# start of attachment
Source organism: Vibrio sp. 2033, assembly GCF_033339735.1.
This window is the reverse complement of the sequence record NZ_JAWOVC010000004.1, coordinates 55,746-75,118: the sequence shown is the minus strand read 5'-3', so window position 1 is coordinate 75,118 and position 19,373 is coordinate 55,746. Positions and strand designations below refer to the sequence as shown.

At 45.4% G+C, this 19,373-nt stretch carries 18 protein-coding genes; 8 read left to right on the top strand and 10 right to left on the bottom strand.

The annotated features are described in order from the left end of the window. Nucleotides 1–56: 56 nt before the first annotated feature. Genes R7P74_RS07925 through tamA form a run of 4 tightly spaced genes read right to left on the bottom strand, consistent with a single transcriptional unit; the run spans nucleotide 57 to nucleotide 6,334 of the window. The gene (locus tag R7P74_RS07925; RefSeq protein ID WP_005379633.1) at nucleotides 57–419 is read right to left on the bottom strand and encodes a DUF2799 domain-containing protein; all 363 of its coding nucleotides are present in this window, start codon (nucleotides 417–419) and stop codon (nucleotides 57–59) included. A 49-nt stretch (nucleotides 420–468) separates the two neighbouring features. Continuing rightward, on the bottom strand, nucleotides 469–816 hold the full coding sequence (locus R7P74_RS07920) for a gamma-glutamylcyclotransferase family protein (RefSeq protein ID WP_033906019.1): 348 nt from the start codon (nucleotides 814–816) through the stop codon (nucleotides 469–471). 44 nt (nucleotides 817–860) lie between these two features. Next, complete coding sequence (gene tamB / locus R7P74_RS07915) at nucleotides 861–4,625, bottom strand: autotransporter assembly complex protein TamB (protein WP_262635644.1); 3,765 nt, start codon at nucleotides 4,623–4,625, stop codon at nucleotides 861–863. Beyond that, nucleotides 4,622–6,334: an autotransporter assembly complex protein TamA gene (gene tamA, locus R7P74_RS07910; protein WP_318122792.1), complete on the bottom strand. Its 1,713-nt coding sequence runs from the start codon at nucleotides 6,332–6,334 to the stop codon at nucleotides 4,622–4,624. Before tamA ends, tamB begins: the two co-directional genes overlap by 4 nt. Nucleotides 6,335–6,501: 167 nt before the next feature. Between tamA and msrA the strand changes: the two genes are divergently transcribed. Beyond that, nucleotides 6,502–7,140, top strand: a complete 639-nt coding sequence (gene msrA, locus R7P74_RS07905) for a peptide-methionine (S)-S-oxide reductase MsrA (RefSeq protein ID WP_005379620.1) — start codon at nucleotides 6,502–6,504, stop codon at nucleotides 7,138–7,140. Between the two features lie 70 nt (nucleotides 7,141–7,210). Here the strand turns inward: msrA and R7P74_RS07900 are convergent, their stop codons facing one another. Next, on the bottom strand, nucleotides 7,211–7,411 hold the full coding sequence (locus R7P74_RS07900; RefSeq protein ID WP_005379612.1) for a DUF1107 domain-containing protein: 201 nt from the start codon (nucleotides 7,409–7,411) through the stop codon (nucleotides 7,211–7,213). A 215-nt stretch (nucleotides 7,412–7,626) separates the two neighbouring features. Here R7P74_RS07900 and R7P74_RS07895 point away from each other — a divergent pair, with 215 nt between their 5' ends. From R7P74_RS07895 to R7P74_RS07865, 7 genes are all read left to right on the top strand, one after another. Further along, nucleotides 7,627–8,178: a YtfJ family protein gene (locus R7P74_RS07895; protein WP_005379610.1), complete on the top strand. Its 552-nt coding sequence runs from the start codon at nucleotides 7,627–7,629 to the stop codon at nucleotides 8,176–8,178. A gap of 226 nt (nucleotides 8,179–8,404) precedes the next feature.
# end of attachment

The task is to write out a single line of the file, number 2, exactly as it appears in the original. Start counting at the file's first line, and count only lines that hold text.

This window is the reverse complement of the sequence record NZ_JAWOVC010000004.1, coordinates 55,746-75,118: the sequence shown is the minus strand read 5'-3', so window position 1 is coordinate 75,118 and position 19,373 is coordinate 55,746. Positions and strand designations below refer to the sequence as shown.